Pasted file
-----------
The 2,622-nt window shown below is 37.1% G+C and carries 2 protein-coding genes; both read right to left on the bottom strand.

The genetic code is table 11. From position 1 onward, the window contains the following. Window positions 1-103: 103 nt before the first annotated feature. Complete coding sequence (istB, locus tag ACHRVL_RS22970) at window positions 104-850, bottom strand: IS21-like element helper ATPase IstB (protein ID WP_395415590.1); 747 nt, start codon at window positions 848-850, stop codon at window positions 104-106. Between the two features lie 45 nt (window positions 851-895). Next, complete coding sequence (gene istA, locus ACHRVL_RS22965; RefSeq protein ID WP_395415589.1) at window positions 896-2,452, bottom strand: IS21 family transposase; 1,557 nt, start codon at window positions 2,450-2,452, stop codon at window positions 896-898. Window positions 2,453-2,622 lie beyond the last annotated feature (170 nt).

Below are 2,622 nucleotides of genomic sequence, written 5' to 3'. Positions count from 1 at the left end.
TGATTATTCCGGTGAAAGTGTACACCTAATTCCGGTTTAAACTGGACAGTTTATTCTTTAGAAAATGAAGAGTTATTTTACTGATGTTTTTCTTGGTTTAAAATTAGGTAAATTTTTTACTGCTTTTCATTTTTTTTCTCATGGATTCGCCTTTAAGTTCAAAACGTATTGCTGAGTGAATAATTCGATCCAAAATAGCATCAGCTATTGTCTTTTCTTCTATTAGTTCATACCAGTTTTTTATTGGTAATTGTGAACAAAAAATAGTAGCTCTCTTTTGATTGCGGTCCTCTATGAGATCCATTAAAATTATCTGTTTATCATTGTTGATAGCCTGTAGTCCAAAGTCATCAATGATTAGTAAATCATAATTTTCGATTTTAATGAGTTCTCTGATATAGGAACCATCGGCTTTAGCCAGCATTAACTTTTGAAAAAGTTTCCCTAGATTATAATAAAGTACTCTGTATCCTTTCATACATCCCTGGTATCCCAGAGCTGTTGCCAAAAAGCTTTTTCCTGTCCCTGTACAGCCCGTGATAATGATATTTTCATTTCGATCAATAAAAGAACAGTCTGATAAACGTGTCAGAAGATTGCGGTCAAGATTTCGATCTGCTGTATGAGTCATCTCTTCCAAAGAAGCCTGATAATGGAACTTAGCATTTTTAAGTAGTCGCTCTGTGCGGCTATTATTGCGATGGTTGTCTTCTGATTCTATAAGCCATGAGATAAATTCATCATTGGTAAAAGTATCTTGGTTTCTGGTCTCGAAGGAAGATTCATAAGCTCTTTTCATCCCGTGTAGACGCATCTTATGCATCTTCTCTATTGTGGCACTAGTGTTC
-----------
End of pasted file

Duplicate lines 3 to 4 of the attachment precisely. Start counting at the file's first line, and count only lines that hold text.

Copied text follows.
Below are 2,622 nucleotides of genomic sequence, written 5' to 3'. Positions count from 1 at the left end.
TGATTATTCCGGTGAAAGTGTACACCTAATTCCGGTTTAAACTGGACAGTTTATTCTTTAGAAAATGAAGAGTTATTTTACTGATGTTTTTCTTGGTTTAAAATTAGGTAAATTTTTTACTGCTTTTCATTTTTTTTCTCATGGATTCGCCTTTAAGTTCAAAACGTATTGCTGAGTGAATAATTCGATCCAAAATAGCATCAGCTATTGTCTTTTCTTCTATTAGTTCATACCAGTTTTTTATTGGTAATTGTGAACAAAAAATAGTAGCTCTCTTTTGATTGCGGTCCTCTATGAGATCCATTAAAATTATCTGTTTATCATTGTTGATAGCCTGTAGTCCAAAGTCATCAATGATTAGTAAATCATAATTTTCGATTTTAATGAGTTCTCTGATATAGGAACCATCGGCTTTAGCCAGCATTAACTTTTGAAAAAGTTTCCCTAGATTATAATAAAGTACTCTGTATCCTTTCATACATCCCTGGTATCCCAGAGCTGTTGCCAAAAAGCTTTTTCCTGTCCCTGTACAGCCCGTGATAATGATATTTTCATTTCGATCAATAAAAGAACAGTCTGATAAACGTGTCAGAAGATTGCGGTCAAGATTTCGATCTGCTGTATGAGTCATCTCTTCCAAAGAAGCCTGATAATGGAACTTAGCATTTTTAAGTAGTCGCTCTGTGCGGCTATTATTGCGATGGTTGTCTTCTGATTCTATAAGCCATGAGATAAATTCATCATTGGTAAAAGTATCTTGGTTTCTGGTCTCGAAGGAAGATTCATAAGCTCTTTTCATCCCGTGTAGACGCATCTTATGCATCTTCTCTATTGTGGCACTAGTGTTC